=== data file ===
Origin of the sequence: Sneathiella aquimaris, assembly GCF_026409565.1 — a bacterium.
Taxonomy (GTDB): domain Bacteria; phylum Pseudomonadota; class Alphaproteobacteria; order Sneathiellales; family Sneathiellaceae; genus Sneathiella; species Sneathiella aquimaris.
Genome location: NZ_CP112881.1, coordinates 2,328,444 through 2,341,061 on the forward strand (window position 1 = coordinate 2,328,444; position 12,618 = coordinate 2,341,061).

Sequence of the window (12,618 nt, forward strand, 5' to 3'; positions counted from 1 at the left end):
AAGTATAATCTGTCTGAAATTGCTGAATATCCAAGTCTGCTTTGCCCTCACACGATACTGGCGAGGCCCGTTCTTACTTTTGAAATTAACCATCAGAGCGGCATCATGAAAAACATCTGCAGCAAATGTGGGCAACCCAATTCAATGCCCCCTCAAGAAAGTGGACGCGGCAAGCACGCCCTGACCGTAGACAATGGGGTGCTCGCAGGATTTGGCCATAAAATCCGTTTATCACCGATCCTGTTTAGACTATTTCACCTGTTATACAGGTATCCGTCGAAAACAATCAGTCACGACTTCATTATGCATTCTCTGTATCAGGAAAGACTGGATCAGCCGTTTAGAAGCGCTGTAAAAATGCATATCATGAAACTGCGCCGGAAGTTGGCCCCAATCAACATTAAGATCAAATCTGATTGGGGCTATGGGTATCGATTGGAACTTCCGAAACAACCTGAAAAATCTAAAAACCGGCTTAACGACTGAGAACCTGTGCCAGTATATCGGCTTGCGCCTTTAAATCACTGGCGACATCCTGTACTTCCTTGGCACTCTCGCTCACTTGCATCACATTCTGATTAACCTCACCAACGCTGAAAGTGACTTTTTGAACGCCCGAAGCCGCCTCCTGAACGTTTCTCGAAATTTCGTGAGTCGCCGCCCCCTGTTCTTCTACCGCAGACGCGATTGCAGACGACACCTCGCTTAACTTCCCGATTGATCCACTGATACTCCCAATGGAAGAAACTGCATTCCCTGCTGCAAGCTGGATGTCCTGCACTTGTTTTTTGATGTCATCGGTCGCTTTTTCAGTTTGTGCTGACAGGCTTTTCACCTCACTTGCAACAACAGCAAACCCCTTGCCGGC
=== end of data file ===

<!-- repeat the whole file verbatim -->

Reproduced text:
Origin of the sequence: Sneathiella aquimaris, assembly GCF_026409565.1 — a bacterium.
Taxonomy (GTDB): domain Bacteria; phylum Pseudomonadota; class Alphaproteobacteria; order Sneathiellales; family Sneathiellaceae; genus Sneathiella; species Sneathiella aquimaris.
Genome location: NZ_CP112881.1, coordinates 2,328,444 through 2,341,061 on the forward strand (window position 1 = coordinate 2,328,444; position 12,618 = coordinate 2,341,061).

Sequence of the window (12,618 nt, forward strand, 5' to 3'; positions counted from 1 at the left end):
AAGTATAATCTGTCTGAAATTGCTGAATATCCAAGTCTGCTTTGCCCTCACACGATACTGGCGAGGCCCGTTCTTACTTTTGAAATTAACCATCAGAGCGGCATCATGAAAAACATCTGCAGCAAATGTGGGCAACCCAATTCAATGCCCCCTCAAGAAAGTGGACGCGGCAAGCACGCCCTGACCGTAGACAATGGGGTGCTCGCAGGATTTGGCCATAAAATCCGTTTATCACCGATCCTGTTTAGACTATTTCACCTGTTATACAGGTATCCGTCGAAAACAATCAGTCACGACTTCATTATGCATTCTCTGTATCAGGAAAGACTGGATCAGCCGTTTAGAAGCGCTGTAAAAATGCATATCATGAAACTGCGCCGGAAGTTGGCCCCAATCAACATTAAGATCAAATCTGATTGGGGCTATGGGTATCGATTGGAACTTCCGAAACAACCTGAAAAATCTAAAAACCGGCTTAACGACTGAGAACCTGTGCCAGTATATCGGCTTGCGCCTTTAAATCACTGGCGACATCCTGTACTTCCTTGGCACTCTCGCTCACTTGCATCACATTCTGATTAACCTCACCAACGCTGAAAGTGACTTTTTGAACGCCCGAAGCCGCCTCCTGAACGTTTCTCGAAATTTCGTGAGTCGCCGCCCCCTGTTCTTCTACCGCAGACGCGATTGCAGACGACACCTCGCTTAACTTCCCGATTGATCCACTGATACTCCCAATGGAAGAAACTGCATTCCCTGCTGCAAGCTGGATGTCCTGCACTTGTTTTTTGATGTCATCGGTCGCTTTTTCAGTTTGTGCTGACAGGCTTTTCACCTCACTTGCAACAACAGCAAACCCCTTGCCGGC